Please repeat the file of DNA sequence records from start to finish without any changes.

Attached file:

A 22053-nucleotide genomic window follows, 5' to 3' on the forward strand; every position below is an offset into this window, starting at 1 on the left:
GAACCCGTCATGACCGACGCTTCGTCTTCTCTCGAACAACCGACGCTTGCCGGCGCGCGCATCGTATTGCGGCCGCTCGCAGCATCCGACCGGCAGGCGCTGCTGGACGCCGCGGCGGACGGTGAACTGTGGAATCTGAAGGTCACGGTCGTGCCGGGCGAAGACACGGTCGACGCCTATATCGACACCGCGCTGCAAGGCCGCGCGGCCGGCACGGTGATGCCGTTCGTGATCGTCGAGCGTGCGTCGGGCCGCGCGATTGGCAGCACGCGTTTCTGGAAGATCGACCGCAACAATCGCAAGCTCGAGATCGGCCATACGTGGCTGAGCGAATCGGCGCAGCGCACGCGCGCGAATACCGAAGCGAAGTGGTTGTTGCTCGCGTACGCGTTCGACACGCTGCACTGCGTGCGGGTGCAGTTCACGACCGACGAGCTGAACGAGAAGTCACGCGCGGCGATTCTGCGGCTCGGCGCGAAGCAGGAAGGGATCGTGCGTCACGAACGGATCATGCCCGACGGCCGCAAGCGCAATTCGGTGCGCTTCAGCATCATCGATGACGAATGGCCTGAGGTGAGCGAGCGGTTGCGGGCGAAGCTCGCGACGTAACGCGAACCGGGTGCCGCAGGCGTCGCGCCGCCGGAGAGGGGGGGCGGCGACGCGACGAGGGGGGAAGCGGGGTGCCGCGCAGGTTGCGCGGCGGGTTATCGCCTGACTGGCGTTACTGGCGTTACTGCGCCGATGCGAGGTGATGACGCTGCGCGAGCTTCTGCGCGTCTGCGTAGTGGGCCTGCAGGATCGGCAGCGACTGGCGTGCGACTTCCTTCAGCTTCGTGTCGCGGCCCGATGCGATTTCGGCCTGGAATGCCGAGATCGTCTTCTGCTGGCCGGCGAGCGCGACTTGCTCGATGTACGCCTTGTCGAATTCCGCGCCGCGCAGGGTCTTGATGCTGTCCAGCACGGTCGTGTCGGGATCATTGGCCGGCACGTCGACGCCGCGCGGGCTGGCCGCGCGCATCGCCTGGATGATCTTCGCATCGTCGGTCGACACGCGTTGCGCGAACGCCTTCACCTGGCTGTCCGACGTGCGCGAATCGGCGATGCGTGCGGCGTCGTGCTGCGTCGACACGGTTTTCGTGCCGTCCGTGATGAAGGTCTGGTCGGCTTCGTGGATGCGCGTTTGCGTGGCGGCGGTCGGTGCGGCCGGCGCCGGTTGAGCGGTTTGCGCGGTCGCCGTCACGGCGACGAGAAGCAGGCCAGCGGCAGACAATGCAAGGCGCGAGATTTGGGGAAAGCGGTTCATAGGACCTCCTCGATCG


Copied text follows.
A 22053-nucleotide genomic window follows, 5' to 3' on the forward strand; every position below is an offset into this window, starting at 1 on the left:
GAACCCGTCATGACCGACGCTTCGTCTTCTCTCGAACAACCGACGCTTGCCGGCGCGCGCATCGTATTGCGGCCGCTCGCAGCATCCGACCGGCAGGCGCTGCTGGACGCCGCGGCGGACGGTGAACTGTGGAATCTGAAGGTCACGGTCGTGCCGGGCGAAGACACGGTCGACGCCTATATCGACACCGCGCTGCAAGGCCGCGCGGCCGGCACGGTGATGCCGTTCGTGATCGTCGAGCGTGCGTCGGGCCGCGCGATTGGCAGCACGCGTTTCTGGAAGATCGACCGCAACAATCGCAAGCTCGAGATCGGCCATACGTGGCTGAGCGAATCGGCGCAGCGCACGCGCGCGAATACCGAAGCGAAGTGGTTGTTGCTCGCGTACGCGTTCGACACGCTGCACTGCGTGCGGGTGCAGTTCACGACCGACGAGCTGAACGAGAAGTCACGCGCGGCGATTCTGCGGCTCGGCGCGAAGCAGGAAGGGATCGTGCGTCACGAACGGATCATGCCCGACGGCCGCAAGCGCAATTCGGTGCGCTTCAGCATCATCGATGACGAATGGCCTGAGGTGAGCGAGCGGTTGCGGGCGAAGCTCGCGACGTAACGCGAACCGGGTGCCGCAGGCGTCGCGCCGCCGGAGAGGGGGGGCGGCGACGCGACGAGGGGGGAAGCGGGGTGCCGCGCAGGTTGCGCGGCGGGTTATCGCCTGACTGGCGTTACTGGCGTTACTGCGCCGATGCGAGGTGATGACGCTGCGCGAGCTTCTGCGCGTCTGCGTAGTGGGCCTGCAGGATCGGCAGCGACTGGCGTGCGACTTCCTTCAGCTTCGTGTCGCGGCCCGATGCGATTTCGGCCTGGAATGCCGAGATCGTCTTCTGCTGGCCGGCGAGCGCGACTTGCTCGATGTACGCCTTGTCGAATTCCGCGCCGCGCAGGGTCTTGATGCTGTCCAGCACGGTCGTGTCGGGATCATTGGCCGGCACGTCGACGCCGCGCGGGCTGGCCGCGCGCATCGCCTGGATGATCTTCGCATCGTCGGTCGACACGCGTTGCGCGAACGCCTTCACCTGGCTGTCCGACGTGCGCGAATCGGCGATGCGTGCGGCGTCGTGCTGCGTCGACACGGTTTTCGTGCCGTCCGTGATGAAGGTCTGGTCGGCTTCGTGGATGCGCGTTTGCGTGGCGGCGGTCGGTGCGGCCGGCGCCGGTTGAGCGGTTTGCGCGGTCGCCGTCACGGCGACGAGAAGCAGGCCAGCGGCAGACAATGCAAGGCGCGAGATTTGGGGAAAGCGGTTCATAGGACCTCCTCGATCG